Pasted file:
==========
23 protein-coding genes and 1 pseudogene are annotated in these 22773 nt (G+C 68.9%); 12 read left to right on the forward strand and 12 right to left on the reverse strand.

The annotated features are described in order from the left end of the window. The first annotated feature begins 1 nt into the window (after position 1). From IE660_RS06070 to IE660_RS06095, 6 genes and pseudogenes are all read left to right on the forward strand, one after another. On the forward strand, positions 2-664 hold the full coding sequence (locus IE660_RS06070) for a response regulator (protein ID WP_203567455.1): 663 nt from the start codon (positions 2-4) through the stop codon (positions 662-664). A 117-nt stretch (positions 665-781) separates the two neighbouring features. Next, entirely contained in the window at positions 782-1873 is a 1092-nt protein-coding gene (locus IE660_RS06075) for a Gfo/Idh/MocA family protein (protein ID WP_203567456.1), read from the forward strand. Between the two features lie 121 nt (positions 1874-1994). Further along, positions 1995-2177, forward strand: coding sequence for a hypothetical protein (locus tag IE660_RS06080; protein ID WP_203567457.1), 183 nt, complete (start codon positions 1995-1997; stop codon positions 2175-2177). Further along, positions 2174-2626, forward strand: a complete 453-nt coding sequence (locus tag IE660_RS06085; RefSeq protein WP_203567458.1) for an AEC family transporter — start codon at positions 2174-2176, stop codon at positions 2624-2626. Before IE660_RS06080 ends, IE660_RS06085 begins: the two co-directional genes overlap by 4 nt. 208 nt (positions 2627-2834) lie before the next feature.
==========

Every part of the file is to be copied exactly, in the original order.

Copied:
23 protein-coding genes and 1 pseudogene are annotated in these 22773 nt (G+C 68.9%); 12 read left to right on the forward strand and 12 right to left on the reverse strand.

The annotated features are described in order from the left end of the window. The first annotated feature begins 1 nt into the window (after position 1). From IE660_RS06070 to IE660_RS06095, 6 genes and pseudogenes are all read left to right on the forward strand, one after another. On the forward strand, positions 2-664 hold the full coding sequence (locus IE660_RS06070) for a response regulator (protein ID WP_203567455.1): 663 nt from the start codon (positions 2-4) through the stop codon (positions 662-664). A 117-nt stretch (positions 665-781) separates the two neighbouring features. Next, entirely contained in the window at positions 782-1873 is a 1092-nt protein-coding gene (locus IE660_RS06075) for a Gfo/Idh/MocA family protein (protein ID WP_203567456.1), read from the forward strand. Between the two features lie 121 nt (positions 1874-1994). Further along, positions 1995-2177, forward strand: coding sequence for a hypothetical protein (locus tag IE660_RS06080; protein ID WP_203567457.1), 183 nt, complete (start codon positions 1995-1997; stop codon positions 2175-2177). Further along, positions 2174-2626, forward strand: a complete 453-nt coding sequence (locus tag IE660_RS06085; RefSeq protein WP_203567458.1) for an AEC family transporter — start codon at positions 2174-2176, stop codon at positions 2624-2626. Before IE660_RS06080 ends, IE660_RS06085 begins: the two co-directional genes overlap by 4 nt. 208 nt (positions 2627-2834) lie before the next feature.